7. I’m sitting here as I read and tears are flowing. It breaks my heart that you and Katie had to experience the consequences of this awful virus. But. . . Thank you for reminding me that as a Christian, I belong to God! I am His, and He is mine! I do not need to fear! I praise the Lord that you are healing, and Katie is healthy. Love you both!

    1. very beautifully written, when we come to face His love, over our fear, we can truly rest. God bless you , thanks for sharing this.

  8. Wally, it was so inspiring to read your post. Your words don’t even scratch the surface of the immensity of both God’s and Katie’s love for you. I have admired Katie’s devotion to you, your family, and God for years. She is truly a Proverbs 31 wife and you are blessed beyond measure to have had her for your wife, best friend, partner, supporter and, most recently, care giver for these past 46 years.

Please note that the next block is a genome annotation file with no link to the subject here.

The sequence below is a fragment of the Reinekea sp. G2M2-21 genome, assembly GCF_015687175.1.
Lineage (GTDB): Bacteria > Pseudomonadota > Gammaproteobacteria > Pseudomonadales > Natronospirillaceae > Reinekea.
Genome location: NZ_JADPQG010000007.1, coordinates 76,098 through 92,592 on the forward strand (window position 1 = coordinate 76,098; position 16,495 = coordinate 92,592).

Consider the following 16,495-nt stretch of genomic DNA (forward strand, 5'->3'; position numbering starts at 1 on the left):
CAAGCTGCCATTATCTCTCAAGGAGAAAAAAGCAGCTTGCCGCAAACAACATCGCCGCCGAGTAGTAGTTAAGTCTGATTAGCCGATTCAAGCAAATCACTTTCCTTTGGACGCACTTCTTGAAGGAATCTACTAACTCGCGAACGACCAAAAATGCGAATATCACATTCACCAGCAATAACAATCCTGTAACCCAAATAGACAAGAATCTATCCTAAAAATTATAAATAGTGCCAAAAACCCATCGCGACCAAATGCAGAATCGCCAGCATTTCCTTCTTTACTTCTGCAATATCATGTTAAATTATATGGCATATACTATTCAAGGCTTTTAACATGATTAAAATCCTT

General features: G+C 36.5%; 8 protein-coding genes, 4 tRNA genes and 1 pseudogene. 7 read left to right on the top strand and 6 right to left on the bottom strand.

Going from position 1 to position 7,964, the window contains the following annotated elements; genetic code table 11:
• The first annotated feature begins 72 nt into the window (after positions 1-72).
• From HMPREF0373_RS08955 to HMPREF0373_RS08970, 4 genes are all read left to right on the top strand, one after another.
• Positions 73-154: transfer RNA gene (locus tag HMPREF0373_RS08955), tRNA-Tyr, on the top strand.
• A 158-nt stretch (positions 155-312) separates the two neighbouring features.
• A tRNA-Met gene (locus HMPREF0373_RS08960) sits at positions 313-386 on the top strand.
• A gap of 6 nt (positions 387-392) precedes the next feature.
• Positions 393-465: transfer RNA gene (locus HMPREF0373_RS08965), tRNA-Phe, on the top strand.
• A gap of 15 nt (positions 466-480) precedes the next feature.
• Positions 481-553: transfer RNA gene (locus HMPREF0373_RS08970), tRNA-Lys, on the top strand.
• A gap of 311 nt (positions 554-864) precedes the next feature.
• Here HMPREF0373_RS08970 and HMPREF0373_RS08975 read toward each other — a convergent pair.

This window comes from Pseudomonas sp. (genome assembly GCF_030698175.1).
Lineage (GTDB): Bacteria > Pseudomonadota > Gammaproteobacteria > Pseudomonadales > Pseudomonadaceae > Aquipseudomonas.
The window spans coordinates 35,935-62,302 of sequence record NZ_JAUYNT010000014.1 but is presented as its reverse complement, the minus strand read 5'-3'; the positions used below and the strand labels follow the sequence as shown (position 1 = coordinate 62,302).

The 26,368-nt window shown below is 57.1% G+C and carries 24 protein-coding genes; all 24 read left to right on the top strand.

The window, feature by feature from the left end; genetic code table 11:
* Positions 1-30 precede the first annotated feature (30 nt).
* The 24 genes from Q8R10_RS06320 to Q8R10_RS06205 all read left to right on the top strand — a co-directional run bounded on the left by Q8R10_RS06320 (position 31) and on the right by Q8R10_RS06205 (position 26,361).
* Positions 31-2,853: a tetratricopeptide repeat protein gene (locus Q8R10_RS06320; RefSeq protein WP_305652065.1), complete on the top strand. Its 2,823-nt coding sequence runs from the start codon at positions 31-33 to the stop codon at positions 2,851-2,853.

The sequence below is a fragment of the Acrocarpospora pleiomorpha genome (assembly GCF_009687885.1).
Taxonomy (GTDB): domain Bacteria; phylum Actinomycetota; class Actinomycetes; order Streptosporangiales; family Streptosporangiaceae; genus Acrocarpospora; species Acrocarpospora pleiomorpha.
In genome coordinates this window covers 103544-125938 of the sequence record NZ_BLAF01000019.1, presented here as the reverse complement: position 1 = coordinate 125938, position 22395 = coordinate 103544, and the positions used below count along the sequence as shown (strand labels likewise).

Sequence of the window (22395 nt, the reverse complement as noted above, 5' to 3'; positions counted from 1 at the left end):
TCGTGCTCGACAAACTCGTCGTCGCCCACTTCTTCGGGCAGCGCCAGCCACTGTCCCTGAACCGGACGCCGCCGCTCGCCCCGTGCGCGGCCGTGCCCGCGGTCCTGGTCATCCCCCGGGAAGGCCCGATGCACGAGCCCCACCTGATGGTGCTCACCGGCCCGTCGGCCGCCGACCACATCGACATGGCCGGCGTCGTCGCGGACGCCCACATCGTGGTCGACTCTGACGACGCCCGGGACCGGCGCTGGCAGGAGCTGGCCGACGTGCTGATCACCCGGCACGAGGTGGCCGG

Will call you soon when you are able talk. Much love to you both, John

  9. Wally, I just read this for the first time. I’m so glad you are doing better. I had no idea that you were sick! I am so thankful to everyone who took care of you and that you are recovering well. This whole thing has been unreal, especially because I haven’t known anyone affected personally by COVID-19. I know that everyone is working hard to get us through this and we will bounce back.

  10. Thank you for this important reminder. I struggle with this at times. BUT I am grateful to personally know that God is in control of my entire family & that they also KNOW Him as a personal Savior. Praying you to regain your strength,

  11. Wally,

    I had no idea. Thanks for this testimony…both your’s and Katie’s. So glad you are recovering. I hope you are enjoying this day, this sunshine, and the continued opportunity to be the influence you are!

    I also had COVID-19, who knew that we were both part of the initial class of 6 in Jackson County. My case was much more mild than yours. My wife now has it, also seemingly mild at this point.